In her next film, The Accidental Gangster and the Mistaken Courtesan, she starred alongside Lee Jung-jae as a Joseon-era kisaeng. She said she had found it difficult performing a historical role, but was helped by consultations with director Yeo Gyoon-dong and studied traditional Korean dance for two months. The film opened in South Korea in December 2008.[14]


In February 2008, Kim was announced as the female lead in Park Chan-wook's Thirst, in a part that required numerous adult scenes with co-star Song Kang-ho.[15] Kim felt that she learned much from working alongside Song, while Park commended her versatility in showing the different sides to her character.[16] Thirst topped the South Korean box office during its opening weekend with over one million admissions,[17] and was invited to the 2009 Cannes Film Festival where it won the Jury Prize.[18] Richard Corliss of Time praised Kim's performance in the film, saying, "It's the lovely Kim, just 22, who is the revelation here. She can play — no, she can be — a creature of mute docility, then searching ardor, then explosive eroticism, then murderous intent. She is Lady Chatterley and Lady Macbeth in one smoldering package."[19] The Hollywood Reporter's Maggie Lee was more critical, commenting, "[Kim's] high-pitched neurosis is sometimes grating, but for a relative newcomer, she keeps her continuous personality transformations in stride,"[20] while Kyu Hyun Kim of OhmyNews said, "Kim is stunningly sexy in both wilted-housewife and full-blown femme fatale modes, and throws all of herself into the role," but considered her "a bit too young and contemporary" for the role.[21] She was a co-recipient of the Best Actress award at the 42nd Sitges Film Festival (shared with Elena Anaya for Hierro),[22] and received further nominations at the Blue Dragon Film Awards,[23] the Green Globe Film Awards,[24] and the Baeksang Arts Awards.[25]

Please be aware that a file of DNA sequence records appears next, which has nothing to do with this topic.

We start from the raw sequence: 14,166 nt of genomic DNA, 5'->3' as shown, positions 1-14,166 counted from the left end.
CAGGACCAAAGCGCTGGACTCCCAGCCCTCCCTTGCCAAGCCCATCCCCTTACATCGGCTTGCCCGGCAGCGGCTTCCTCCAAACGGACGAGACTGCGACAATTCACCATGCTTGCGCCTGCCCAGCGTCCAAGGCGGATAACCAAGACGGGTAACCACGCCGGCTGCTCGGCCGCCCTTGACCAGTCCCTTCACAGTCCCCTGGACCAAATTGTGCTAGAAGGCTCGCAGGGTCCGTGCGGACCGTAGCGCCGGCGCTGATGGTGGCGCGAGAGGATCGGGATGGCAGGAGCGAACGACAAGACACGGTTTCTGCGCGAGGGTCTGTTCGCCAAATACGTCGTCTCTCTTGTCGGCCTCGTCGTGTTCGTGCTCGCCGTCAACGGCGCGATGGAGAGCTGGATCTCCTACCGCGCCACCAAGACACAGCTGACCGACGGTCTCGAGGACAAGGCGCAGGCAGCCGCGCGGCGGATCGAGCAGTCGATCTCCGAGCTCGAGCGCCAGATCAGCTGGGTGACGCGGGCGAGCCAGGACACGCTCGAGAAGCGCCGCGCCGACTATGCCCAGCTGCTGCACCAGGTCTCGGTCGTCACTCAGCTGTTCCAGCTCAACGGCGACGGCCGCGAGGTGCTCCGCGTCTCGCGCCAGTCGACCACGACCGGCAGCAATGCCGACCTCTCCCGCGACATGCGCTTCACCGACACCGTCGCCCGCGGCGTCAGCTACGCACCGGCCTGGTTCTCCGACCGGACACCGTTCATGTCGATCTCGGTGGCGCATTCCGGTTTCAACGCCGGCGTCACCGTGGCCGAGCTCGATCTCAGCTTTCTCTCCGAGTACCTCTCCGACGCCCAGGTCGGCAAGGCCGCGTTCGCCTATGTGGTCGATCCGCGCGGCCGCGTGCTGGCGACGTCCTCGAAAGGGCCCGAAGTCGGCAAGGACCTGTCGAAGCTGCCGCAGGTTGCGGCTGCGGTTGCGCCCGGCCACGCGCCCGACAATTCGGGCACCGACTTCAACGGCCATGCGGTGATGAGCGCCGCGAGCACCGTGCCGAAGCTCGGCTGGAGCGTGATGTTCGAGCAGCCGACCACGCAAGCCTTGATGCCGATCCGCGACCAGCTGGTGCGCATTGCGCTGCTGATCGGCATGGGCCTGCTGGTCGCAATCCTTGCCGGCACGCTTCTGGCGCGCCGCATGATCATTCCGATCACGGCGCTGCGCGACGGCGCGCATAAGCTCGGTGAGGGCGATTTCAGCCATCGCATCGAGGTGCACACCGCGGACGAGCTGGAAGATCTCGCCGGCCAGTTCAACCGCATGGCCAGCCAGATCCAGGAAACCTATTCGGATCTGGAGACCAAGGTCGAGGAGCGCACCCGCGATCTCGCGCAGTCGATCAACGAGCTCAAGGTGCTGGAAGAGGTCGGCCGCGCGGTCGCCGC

Kim was reunited with director E J-yong for Actresses, a low-budget film in which she and five other leading Korean actresses portray themselves at a special Vogue magazine shoot. Like her co-stars, Kim agreed to take part with no guarantee and shared writing credits. The film opened on 10 December 2009.[26][27]

Kim Ok-vin in 2011

In 2011, Kim was to star opposite Eric Mun in KBS's action drama Poseidon, set for broadcast in July 2011. However they dropped out when production was halted after the Bombardment of Yeonpyeong incident in November 2010.[28] Then Kim appeared in the war film The Front Line, playing a sharpshooter.[29]

Then Kim once again worked with E J-yong for the short How to Fall in Love in 10 Minutes, as part of the Samsung Galaxy Note-sponsored film Cine Note. E J-yong had contacted actors that he's personally close to and offered them the roles, and most of them accepted without pay based on their friendship and loyalty to him, Kim included.[30] The filmmaking process was later depicted in Behind the Camera, E's 2013 mockumentary with a similar concept as Actresses.

Kim then dyed her hair pink for the 2012 comedy Over My Dead Body, which she said she greatly enjoyed filming, being a fan of the genre.[31] This was followed by a leading role in the science fiction-thriller film 11 A.M., which was released in the second half of 2013.[32]